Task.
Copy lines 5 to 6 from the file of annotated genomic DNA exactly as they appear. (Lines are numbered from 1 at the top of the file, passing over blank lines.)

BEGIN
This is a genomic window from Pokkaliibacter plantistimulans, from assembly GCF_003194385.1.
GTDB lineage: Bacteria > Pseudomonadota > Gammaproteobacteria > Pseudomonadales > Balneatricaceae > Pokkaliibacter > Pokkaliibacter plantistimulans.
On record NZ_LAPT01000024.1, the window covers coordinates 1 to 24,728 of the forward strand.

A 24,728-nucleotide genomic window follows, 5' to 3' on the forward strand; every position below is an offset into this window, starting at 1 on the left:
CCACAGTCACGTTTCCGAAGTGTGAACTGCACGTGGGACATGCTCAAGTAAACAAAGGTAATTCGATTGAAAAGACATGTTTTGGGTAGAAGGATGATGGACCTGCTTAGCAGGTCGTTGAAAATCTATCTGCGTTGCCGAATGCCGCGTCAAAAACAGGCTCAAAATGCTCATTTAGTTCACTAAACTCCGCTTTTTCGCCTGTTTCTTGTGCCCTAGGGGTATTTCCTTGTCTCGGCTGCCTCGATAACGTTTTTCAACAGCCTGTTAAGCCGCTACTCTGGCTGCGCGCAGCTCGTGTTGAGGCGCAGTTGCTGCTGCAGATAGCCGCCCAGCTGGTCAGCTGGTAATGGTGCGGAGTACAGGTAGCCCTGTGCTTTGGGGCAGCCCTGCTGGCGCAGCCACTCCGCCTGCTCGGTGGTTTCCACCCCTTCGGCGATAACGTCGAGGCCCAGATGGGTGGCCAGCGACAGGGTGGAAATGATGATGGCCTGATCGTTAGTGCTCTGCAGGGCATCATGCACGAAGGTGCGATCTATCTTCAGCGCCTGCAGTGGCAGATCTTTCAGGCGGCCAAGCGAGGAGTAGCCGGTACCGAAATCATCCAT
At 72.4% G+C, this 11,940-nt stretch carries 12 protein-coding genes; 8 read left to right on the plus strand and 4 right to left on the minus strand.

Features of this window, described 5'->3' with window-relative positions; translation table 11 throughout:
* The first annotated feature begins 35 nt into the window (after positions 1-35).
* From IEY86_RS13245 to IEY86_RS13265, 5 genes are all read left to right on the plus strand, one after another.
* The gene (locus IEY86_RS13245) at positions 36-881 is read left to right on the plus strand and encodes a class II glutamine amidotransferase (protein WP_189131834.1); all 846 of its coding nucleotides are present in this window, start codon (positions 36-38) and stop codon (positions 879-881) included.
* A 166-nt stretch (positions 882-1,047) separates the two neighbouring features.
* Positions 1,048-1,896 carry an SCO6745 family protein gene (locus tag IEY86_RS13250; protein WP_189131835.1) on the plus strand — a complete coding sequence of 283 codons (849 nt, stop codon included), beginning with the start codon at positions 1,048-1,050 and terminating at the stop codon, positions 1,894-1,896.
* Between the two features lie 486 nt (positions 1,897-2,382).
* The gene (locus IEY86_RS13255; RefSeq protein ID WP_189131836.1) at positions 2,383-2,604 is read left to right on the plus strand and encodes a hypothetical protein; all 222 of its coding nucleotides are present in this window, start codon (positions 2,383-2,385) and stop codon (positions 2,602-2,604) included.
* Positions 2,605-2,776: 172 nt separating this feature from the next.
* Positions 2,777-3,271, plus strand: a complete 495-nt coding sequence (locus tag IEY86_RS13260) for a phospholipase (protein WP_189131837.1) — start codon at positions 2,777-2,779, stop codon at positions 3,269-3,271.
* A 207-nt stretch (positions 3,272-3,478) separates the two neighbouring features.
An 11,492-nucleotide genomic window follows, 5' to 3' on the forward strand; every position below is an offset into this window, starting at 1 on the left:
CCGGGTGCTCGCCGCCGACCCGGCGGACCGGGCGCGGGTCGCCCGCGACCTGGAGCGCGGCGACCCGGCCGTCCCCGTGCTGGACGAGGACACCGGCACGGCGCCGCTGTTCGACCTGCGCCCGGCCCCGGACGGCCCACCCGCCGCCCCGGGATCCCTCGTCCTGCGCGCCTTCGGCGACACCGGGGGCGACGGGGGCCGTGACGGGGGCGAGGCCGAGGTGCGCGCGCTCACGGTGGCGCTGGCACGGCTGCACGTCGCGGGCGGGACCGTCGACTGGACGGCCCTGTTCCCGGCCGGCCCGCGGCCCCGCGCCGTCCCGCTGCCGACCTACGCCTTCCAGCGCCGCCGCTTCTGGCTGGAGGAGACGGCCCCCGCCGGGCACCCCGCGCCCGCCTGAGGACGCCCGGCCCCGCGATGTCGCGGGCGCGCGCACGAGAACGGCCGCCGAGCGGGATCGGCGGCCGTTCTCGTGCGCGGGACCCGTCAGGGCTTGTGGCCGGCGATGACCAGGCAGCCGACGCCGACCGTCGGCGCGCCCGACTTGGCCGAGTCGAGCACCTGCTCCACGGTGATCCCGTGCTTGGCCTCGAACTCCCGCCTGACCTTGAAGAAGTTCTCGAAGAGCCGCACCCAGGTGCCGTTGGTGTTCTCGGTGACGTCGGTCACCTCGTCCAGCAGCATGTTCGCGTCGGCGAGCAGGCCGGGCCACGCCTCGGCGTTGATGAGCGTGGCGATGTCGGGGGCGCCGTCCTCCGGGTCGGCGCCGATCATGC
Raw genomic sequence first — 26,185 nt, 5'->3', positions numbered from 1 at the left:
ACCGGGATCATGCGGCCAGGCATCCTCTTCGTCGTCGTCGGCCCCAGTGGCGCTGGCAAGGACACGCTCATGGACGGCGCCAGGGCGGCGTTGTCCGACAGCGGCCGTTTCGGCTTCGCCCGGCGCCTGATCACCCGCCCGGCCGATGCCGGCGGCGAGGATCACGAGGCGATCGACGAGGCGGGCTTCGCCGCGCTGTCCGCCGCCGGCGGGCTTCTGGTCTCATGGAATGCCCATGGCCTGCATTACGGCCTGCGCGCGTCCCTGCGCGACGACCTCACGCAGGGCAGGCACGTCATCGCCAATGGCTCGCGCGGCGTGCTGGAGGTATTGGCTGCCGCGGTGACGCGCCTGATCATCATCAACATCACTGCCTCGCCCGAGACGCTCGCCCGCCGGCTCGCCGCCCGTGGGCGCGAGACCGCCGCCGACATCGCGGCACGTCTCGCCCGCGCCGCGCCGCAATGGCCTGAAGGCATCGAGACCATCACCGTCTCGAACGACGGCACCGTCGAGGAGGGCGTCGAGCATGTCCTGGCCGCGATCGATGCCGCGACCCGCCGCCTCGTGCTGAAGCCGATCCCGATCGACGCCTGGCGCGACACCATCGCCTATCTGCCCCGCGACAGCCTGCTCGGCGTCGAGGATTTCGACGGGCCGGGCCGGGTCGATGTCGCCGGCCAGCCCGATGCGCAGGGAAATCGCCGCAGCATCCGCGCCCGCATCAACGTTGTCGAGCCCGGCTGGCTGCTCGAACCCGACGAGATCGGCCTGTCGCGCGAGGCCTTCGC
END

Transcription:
CCACAGTCACGTTTCCGAAGTGTGAACTGCACGTGGGACATGCTCAAGTAAACAAAGGTAATTCGATTGAAAAGACATGTTTTGGGTAGAAGGATGATGGACCTGCTTAGCAGGTCGTTGAAAATCTATCTGCGTTGCCGAATGCCGCGTCAAAAACAGGCTCAAAATGCTCATTTAGTTCACTAAACTCCGCTTTTTCGCCTGTTTCTTGTGCCCTAGGGGTATTTCCTTGTCTCGGCTGCCTCGATAACGTTTTTCAACAGCCTGTTAAGCCGCTACTCTGGCTGCGCGCAGCTCGTGTTGAGGCGCAGTTGCTGCTGCAGATAGCCGCCCAGCTGGTCAGCTGGTAATGGTGCGGAGTACAGGTAGCCCTGTGCTTTGGGGCAGCCCTGCTGGCGCAGCCACTCCGCCTGCTCGGTGGTTTCCACCCCTTCGGCGATAACGTCGAGGCCCAGATGGGTGGCCAGCGACAGGGTGGAAATGATGATGGCCTGATCGTTAGTGCTCTGCAGGGCATCATGCACGAAGGTGCGATCTATCTTCAGCGCCTGCAGTGGCAGATCTTTCAGGCGGCCAAGCGAGGAGTAGCCGGTACCGAAATCATCCAT
At 72.4% G+C, this 11,940-nt stretch carries 12 protein-coding genes; 8 read left to right on the plus strand and 4 right to left on the minus strand.